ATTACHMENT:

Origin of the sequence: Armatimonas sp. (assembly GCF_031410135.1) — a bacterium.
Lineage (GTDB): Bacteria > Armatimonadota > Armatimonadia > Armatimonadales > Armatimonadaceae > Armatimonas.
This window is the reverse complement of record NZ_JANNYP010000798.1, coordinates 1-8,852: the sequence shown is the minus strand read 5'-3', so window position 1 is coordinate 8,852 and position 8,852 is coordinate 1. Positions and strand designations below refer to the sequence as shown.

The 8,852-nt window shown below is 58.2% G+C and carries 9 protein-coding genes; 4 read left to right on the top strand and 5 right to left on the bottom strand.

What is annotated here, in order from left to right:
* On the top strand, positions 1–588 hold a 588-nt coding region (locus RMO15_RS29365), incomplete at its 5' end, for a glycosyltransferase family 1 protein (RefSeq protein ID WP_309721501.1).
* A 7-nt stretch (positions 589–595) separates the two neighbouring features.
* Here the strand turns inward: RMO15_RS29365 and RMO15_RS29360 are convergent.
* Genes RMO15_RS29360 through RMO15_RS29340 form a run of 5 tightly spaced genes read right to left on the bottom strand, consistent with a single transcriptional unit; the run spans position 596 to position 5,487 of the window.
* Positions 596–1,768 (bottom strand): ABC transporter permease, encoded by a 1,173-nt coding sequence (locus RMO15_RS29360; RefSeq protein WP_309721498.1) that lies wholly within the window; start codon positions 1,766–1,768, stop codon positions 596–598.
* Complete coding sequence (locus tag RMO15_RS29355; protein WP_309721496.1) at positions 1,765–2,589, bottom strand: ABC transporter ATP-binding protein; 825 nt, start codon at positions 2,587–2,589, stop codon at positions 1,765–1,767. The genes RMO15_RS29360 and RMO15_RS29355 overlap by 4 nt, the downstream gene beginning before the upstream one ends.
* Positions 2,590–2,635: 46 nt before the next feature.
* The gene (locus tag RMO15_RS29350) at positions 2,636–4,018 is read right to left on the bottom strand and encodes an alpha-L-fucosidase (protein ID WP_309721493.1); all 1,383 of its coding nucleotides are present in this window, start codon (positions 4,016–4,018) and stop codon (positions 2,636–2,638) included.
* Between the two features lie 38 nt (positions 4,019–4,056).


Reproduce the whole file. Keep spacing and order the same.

Origin of the sequence: Armatimonas sp. (assembly GCF_031410135.1) — a bacterium.
Lineage (GTDB): Bacteria > Armatimonadota > Armatimonadia > Armatimonadales > Armatimonadaceae > Armatimonas.
This window is the reverse complement of record NZ_JANNYP010000798.1, coordinates 1-8,852: the sequence shown is the minus strand read 5'-3', so window position 1 is coordinate 8,852 and position 8,852 is coordinate 1. Positions and strand designations below refer to the sequence as shown.

The 8,852-nt window shown below is 58.2% G+C and carries 9 protein-coding genes; 4 read left to right on the top strand and 5 right to left on the bottom strand.

What is annotated here, in order from left to right:
* On the top strand, positions 1–588 hold a 588-nt coding region (locus RMO15_RS29365), incomplete at its 5' end, for a glycosyltransferase family 1 protein (RefSeq protein ID WP_309721501.1).
* A 7-nt stretch (positions 589–595) separates the two neighbouring features.
* Here the strand turns inward: RMO15_RS29365 and RMO15_RS29360 are convergent.
* Genes RMO15_RS29360 through RMO15_RS29340 form a run of 5 tightly spaced genes read right to left on the bottom strand, consistent with a single transcriptional unit; the run spans position 596 to position 5,487 of the window.
* Positions 596–1,768 (bottom strand): ABC transporter permease, encoded by a 1,173-nt coding sequence (locus RMO15_RS29360; RefSeq protein WP_309721498.1) that lies wholly within the window; start codon positions 1,766–1,768, stop codon positions 596–598.
* Complete coding sequence (locus tag RMO15_RS29355; protein WP_309721496.1) at positions 1,765–2,589, bottom strand: ABC transporter ATP-binding protein; 825 nt, start codon at positions 2,587–2,589, stop codon at positions 1,765–1,767. The genes RMO15_RS29360 and RMO15_RS29355 overlap by 4 nt, the downstream gene beginning before the upstream one ends.
* Positions 2,590–2,635: 46 nt before the next feature.
* The gene (locus tag RMO15_RS29350) at positions 2,636–4,018 is read right to left on the bottom strand and encodes an alpha-L-fucosidase (protein ID WP_309721493.1); all 1,383 of its coding nucleotides are present in this window, start codon (positions 4,016–4,018) and stop codon (positions 2,636–2,638) included.
* Between the two features lie 38 nt (positions 4,019–4,056).